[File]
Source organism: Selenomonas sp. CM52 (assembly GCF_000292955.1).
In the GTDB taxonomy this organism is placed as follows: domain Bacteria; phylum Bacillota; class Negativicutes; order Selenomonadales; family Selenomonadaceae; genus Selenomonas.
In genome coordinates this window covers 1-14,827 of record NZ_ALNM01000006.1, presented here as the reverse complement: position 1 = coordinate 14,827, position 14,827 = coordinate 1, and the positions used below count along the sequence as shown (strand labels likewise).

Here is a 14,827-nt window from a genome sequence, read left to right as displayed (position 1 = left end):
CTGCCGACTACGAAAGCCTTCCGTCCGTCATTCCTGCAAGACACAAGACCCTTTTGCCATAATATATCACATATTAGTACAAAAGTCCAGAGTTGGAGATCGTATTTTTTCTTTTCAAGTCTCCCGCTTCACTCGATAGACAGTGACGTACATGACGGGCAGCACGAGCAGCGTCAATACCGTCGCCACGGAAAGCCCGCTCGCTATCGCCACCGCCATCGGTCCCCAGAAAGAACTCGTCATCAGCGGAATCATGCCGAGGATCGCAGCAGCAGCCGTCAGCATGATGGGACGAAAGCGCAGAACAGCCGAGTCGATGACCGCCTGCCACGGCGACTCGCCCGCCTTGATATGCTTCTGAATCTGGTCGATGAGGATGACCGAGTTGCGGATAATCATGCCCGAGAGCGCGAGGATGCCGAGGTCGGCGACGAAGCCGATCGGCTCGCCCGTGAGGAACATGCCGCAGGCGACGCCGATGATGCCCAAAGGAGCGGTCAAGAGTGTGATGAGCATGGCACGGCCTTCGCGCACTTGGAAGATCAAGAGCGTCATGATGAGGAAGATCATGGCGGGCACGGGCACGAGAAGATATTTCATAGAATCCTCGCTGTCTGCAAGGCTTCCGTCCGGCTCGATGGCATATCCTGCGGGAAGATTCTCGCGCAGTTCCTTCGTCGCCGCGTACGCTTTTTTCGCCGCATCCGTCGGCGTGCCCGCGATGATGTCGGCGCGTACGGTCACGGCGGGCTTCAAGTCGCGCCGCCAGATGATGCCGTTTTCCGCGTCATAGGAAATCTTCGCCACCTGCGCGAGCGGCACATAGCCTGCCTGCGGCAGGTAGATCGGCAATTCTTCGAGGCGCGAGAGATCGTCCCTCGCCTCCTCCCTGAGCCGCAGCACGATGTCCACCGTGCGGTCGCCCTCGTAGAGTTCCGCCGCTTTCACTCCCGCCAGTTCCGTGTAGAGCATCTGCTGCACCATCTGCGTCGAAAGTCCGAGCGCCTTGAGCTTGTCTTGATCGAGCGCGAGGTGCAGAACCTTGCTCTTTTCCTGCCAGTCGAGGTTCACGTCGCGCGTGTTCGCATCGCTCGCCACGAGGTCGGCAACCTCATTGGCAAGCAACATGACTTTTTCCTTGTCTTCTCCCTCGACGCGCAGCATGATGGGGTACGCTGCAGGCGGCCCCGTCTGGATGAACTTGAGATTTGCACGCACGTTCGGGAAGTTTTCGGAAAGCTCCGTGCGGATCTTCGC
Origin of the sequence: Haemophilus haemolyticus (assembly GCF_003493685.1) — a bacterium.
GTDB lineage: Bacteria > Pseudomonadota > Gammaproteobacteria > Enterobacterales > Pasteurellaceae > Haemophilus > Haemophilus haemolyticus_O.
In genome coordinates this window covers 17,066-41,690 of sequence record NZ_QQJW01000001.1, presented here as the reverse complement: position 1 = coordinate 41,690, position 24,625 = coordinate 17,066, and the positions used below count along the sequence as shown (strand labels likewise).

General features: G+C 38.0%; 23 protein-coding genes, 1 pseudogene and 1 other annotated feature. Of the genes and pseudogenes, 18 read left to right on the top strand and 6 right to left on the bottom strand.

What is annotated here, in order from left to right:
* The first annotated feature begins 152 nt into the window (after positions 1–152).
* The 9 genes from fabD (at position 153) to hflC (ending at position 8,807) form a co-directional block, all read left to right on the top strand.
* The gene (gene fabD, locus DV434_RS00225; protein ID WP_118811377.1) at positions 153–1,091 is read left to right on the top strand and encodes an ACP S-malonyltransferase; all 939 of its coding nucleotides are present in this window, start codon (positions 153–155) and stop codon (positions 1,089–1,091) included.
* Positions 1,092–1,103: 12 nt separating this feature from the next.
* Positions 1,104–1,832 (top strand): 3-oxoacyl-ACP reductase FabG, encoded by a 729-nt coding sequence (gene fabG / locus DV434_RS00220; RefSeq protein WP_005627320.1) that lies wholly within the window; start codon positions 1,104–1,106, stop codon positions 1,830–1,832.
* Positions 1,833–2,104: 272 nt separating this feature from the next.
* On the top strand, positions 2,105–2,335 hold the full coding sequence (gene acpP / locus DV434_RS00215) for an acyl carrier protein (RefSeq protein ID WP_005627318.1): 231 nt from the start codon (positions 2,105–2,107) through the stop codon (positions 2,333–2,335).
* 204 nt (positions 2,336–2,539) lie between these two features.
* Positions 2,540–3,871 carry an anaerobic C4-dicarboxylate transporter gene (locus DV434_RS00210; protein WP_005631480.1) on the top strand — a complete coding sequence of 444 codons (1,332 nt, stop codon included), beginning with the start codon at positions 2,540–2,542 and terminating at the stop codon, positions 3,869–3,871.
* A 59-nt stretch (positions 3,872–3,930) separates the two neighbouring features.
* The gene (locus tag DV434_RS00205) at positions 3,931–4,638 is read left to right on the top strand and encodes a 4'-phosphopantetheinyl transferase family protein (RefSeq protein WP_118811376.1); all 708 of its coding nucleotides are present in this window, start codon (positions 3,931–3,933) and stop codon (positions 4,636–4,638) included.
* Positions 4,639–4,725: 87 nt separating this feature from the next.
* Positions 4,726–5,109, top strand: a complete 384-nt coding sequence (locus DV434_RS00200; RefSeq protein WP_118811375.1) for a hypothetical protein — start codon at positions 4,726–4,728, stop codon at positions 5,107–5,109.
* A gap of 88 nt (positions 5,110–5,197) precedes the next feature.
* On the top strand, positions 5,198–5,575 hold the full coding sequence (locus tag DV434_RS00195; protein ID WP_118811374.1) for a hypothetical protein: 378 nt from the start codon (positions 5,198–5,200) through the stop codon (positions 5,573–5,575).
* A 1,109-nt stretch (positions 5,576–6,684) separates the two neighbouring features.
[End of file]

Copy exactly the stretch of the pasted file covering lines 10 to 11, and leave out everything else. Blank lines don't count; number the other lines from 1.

What is annotated here, in order from left to right:
* The first annotated feature begins 152 nt into the window (after positions 1–152).